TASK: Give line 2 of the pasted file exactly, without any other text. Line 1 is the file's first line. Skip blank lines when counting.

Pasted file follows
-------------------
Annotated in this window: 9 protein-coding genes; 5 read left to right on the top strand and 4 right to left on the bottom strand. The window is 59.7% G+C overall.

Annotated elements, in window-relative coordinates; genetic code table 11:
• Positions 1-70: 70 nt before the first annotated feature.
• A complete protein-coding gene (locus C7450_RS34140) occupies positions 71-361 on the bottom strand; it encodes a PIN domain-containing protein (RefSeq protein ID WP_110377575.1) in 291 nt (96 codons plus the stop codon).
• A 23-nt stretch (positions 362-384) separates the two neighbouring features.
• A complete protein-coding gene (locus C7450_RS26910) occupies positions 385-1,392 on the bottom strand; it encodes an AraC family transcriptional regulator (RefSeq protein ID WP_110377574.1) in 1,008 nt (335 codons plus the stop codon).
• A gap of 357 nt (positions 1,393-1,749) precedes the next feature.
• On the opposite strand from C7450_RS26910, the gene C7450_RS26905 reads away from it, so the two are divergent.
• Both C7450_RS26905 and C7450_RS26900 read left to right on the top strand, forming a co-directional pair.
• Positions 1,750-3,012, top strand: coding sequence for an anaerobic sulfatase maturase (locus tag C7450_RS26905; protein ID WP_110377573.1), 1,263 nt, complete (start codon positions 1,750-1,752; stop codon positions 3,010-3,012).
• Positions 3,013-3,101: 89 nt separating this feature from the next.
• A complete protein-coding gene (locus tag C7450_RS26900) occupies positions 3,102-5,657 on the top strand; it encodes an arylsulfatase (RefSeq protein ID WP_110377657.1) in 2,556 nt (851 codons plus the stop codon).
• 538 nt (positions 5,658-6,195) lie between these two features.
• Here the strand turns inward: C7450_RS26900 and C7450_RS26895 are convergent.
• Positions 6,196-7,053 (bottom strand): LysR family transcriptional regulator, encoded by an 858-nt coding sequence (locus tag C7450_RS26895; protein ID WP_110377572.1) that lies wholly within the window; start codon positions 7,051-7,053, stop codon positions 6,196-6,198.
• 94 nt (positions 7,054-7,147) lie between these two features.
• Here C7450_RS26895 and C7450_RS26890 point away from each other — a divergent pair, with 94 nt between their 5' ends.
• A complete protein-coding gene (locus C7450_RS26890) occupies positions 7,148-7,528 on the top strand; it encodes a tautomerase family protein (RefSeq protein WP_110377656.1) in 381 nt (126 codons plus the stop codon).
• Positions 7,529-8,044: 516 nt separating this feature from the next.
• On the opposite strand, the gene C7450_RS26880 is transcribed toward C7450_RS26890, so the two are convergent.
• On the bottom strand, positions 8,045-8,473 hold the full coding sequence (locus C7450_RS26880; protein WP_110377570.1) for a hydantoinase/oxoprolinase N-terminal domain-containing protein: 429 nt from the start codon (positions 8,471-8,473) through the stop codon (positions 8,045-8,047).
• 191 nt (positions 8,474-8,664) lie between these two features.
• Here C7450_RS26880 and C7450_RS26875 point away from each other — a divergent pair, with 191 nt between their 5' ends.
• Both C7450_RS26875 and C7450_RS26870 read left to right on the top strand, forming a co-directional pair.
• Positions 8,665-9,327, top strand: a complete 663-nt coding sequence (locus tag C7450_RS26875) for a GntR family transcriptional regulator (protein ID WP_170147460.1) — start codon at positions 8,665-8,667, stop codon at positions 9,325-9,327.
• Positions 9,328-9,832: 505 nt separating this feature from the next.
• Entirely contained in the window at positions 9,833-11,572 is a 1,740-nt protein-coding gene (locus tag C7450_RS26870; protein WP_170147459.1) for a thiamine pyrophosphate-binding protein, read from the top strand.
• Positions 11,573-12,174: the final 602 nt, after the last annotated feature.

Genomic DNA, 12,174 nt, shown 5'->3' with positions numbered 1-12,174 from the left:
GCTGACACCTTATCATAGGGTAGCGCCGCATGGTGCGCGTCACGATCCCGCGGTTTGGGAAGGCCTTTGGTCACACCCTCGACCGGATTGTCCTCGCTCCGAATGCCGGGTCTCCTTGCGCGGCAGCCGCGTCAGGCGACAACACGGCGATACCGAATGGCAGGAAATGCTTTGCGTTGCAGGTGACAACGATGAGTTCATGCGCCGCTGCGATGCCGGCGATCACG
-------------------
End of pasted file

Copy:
Annotated elements, in window-relative coordinates; genetic code table 11: